Seattle, Washington – You have 20,000 new reasons to help catch a sea lion killer near Seattle. Michael Milstein with NOAA Fisheries says they are now offering up to $20,000 dollars as a new reward for information that leads to an arrest. Milstein says they are relying on your tips to potentially crack this case near West Seattle. 12 sea lions have been shot there since September. There’s a lot of people in the area, maybe someone saw something.
Sea lions are federally protected. As a side note, this is not connected to the sea lions being killed by Oregon state officials in order to protect endangered fish. ODFW has permission from the Feds to remove a limited number of sea lions on the Willamette and Columbia rivers.
Read more from NOAA Fisheries
NOAA Fisheries’ Office of Law Enforcement (OLE) is offering a reward of up to $20,000 for information that leads to a civil penalty or criminal conviction in the shootings of California sea lions in and around West Seattle.
More than 12 sea lions have been confirmed shot in Washington’s King and Kitsap counties since September.
Sea lions and other marine mammals are protected by the Marine Mammal Protection Act (MMPA), which carries civil penalties of up to $28,520 per count, a year in prison, criminal fines, and forfeiture of any vessel involved.
“We are concerned about a number of recent reports of marine mammal deaths caused by gunshots in the greater Seattle area. OLE investigates all reported unlawful takes of sea lions,” said Greg Busch, Assistant Director of the West Coast Division of NOAA Fisheries’ Office of Law Enforcement.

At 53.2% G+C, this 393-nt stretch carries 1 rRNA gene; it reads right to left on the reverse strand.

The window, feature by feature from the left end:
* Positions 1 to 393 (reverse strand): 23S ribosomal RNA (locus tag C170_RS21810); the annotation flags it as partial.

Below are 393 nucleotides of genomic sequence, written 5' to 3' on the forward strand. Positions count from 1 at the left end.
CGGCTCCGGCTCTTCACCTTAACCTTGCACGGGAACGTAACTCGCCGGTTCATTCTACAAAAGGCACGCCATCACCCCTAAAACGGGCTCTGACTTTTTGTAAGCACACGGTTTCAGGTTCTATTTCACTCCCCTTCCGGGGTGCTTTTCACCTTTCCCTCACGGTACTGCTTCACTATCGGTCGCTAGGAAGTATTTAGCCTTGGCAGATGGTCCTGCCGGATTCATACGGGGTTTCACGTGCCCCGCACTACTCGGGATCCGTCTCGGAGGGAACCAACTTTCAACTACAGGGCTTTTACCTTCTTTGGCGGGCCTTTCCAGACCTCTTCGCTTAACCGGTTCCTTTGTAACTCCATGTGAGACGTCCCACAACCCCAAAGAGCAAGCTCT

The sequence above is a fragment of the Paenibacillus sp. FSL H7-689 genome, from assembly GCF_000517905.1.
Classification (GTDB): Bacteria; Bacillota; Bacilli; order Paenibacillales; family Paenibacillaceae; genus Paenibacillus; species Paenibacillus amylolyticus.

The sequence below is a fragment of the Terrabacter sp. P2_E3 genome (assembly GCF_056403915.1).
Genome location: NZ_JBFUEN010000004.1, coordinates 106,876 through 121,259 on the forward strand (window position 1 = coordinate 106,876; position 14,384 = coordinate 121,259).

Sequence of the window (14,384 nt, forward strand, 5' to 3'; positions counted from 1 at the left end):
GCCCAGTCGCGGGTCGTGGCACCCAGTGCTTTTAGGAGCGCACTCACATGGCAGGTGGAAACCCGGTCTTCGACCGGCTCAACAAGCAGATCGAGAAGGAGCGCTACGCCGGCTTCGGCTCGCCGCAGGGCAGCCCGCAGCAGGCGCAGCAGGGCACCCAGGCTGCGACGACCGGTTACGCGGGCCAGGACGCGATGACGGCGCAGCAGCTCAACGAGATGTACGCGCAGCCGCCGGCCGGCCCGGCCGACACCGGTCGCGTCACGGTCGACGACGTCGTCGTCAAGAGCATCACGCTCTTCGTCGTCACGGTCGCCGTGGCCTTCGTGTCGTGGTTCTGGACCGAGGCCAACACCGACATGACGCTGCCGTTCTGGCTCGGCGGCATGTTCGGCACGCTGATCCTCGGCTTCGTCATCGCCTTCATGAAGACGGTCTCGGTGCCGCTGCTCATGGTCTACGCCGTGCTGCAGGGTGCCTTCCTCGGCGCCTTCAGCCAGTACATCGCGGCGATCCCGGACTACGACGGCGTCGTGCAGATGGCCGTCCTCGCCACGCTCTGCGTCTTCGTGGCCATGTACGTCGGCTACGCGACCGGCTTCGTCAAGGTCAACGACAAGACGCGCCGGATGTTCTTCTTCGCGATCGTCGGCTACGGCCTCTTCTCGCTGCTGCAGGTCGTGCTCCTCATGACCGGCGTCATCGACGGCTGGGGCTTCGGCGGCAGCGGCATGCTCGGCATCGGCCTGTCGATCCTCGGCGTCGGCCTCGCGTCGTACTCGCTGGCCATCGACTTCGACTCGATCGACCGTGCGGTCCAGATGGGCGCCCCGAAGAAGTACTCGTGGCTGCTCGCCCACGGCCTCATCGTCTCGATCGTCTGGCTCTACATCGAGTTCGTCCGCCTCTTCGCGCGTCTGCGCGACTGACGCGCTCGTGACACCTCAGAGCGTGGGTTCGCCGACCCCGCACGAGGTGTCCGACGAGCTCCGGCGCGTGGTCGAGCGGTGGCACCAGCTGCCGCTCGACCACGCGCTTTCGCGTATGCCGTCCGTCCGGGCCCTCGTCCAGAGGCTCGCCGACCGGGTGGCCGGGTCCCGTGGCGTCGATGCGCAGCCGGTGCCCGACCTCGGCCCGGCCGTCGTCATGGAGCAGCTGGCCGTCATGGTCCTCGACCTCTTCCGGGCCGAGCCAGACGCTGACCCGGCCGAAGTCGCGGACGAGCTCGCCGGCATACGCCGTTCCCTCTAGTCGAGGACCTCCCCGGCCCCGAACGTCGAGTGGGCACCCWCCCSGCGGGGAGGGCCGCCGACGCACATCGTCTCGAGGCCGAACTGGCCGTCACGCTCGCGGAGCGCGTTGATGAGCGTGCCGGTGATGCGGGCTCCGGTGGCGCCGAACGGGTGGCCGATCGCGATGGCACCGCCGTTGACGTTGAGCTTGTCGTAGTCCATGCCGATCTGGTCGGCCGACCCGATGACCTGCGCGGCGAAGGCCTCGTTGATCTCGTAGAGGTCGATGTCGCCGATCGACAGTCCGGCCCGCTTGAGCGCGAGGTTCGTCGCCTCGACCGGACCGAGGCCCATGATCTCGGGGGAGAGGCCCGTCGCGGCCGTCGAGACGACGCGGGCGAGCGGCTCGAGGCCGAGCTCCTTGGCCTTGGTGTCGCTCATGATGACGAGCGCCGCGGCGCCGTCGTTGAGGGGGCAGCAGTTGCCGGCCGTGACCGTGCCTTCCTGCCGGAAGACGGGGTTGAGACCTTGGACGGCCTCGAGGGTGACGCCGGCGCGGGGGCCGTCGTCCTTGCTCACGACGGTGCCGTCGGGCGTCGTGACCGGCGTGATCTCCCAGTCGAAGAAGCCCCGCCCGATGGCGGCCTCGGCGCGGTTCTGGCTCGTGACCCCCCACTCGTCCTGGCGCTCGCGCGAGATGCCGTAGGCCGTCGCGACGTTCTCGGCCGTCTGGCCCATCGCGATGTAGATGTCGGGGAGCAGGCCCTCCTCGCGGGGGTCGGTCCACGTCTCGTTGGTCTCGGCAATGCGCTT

Anyone with information should call the case agent direct at 206-526-4300 or the 24/7 hotline for reporting marine resource violations at 1-800-853-1964. To report a dead, injured, or stranded marine mammal, call the West Coast Marine Mammal Stranding Network: 1-866-767-6114.
Sea lion shootings have become a regular occurrence in the Pacific Northwest during fall and winter, when male sea lions travel north from their rookeries in the Channel Islands in Southern California to feed. The number of shootings confirmed so far this winter is substantially greater than other recent years.
The MMPA prohibits harassment, hunting, capturing, or killing of marine mammals. However, the law contains exceptions allowing non-lethal methods to deter marine mammals from damaging private property, including fishing gear and catch, so long as it does not result in the death or serious injury of an animal.
NOAA Fisheries Office of Law Enforcement:
Deterring “nuisance” pinnipeds: